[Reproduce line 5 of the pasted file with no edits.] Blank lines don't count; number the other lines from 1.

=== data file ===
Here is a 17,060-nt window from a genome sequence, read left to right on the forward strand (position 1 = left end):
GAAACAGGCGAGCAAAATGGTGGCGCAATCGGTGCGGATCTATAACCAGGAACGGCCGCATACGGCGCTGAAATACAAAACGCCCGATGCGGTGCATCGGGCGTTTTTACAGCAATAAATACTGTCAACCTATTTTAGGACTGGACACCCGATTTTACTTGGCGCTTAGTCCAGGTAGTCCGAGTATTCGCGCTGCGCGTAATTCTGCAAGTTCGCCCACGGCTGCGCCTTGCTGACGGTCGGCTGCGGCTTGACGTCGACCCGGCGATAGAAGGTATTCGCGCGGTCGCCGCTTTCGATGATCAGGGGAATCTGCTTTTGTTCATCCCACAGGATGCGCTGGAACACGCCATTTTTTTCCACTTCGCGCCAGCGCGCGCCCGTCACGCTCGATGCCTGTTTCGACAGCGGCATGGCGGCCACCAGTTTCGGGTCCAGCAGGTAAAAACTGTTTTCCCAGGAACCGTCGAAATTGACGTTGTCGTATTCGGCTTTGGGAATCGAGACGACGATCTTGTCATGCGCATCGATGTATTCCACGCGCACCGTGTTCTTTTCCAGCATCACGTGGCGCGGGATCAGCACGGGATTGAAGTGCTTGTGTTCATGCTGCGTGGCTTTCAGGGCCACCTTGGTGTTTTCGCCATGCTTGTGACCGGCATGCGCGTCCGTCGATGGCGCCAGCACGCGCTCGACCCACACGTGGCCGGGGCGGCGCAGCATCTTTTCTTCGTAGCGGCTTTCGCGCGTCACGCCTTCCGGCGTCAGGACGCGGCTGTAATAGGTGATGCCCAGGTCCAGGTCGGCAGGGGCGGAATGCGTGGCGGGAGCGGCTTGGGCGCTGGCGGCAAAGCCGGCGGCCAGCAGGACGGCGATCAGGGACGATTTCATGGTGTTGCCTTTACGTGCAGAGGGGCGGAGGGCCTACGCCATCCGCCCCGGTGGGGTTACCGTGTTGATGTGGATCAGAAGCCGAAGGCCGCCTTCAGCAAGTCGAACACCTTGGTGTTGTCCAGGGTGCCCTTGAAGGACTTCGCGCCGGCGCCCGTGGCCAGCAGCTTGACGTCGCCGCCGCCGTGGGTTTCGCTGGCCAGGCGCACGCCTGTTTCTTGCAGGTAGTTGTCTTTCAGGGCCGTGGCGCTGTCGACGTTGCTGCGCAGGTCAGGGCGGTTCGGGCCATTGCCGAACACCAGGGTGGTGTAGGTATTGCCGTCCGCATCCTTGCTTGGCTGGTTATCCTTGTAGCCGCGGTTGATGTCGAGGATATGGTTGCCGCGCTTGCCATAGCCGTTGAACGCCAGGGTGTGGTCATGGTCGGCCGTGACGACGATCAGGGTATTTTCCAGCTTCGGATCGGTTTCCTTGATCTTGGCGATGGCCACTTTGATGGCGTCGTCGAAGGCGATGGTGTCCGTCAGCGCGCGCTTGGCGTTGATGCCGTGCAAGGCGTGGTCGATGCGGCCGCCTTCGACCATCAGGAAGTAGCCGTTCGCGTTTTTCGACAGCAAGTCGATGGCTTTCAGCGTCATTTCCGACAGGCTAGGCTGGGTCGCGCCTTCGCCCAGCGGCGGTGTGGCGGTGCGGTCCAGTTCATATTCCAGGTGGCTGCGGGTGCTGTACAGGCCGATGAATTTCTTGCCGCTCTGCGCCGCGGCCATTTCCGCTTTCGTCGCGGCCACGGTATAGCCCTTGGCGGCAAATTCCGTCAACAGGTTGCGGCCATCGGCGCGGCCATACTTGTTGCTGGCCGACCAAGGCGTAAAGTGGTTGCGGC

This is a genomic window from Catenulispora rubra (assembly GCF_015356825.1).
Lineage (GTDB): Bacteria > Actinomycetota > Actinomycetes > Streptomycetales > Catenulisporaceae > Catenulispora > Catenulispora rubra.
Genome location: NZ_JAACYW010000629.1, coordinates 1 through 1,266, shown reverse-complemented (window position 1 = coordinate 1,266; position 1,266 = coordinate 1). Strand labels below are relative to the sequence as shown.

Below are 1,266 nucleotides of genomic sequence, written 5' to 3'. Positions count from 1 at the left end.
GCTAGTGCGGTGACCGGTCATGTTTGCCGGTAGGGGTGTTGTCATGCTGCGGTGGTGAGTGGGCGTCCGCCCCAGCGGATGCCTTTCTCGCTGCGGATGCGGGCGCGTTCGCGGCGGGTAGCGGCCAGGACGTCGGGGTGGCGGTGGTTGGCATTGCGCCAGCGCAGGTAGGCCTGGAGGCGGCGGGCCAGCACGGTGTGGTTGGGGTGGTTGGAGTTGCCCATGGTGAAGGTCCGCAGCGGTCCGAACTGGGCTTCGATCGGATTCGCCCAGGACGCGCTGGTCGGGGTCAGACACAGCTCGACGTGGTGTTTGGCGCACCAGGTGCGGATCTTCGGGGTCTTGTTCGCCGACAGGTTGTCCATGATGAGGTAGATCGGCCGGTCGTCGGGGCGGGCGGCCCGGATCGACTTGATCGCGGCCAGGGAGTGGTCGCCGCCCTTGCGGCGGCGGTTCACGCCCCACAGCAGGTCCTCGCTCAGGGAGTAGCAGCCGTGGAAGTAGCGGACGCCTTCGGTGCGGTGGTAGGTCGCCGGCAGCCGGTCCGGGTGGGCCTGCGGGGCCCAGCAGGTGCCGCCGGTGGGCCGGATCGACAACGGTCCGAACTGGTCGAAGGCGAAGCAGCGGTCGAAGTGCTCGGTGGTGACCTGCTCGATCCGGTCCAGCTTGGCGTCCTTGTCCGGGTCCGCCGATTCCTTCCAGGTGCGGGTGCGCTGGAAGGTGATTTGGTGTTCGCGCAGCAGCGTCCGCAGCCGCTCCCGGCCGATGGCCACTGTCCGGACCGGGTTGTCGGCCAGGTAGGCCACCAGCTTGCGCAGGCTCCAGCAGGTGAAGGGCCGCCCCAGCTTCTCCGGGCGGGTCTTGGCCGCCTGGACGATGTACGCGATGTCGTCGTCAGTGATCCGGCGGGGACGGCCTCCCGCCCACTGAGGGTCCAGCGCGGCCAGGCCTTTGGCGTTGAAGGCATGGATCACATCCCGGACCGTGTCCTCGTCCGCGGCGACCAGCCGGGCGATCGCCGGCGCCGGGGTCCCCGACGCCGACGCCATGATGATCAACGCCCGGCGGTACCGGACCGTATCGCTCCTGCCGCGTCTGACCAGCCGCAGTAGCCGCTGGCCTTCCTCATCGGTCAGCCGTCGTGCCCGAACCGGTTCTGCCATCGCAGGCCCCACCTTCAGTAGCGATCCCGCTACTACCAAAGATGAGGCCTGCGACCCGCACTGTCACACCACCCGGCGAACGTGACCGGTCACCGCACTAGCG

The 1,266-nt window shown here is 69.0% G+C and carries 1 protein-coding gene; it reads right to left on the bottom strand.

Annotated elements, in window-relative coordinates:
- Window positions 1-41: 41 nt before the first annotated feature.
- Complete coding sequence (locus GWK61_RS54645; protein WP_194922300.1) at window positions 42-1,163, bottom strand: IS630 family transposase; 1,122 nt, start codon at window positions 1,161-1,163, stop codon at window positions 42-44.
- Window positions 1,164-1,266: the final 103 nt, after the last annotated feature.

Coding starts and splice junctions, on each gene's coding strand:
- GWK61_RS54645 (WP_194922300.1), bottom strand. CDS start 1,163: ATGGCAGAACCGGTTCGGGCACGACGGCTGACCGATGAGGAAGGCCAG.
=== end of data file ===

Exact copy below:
Genome location: NZ_JAACYW010000629.1, coordinates 1 through 1,266, shown reverse-complemented (window position 1 = coordinate 1,266; position 1,266 = coordinate 1). Strand labels below are relative to the sequence as shown.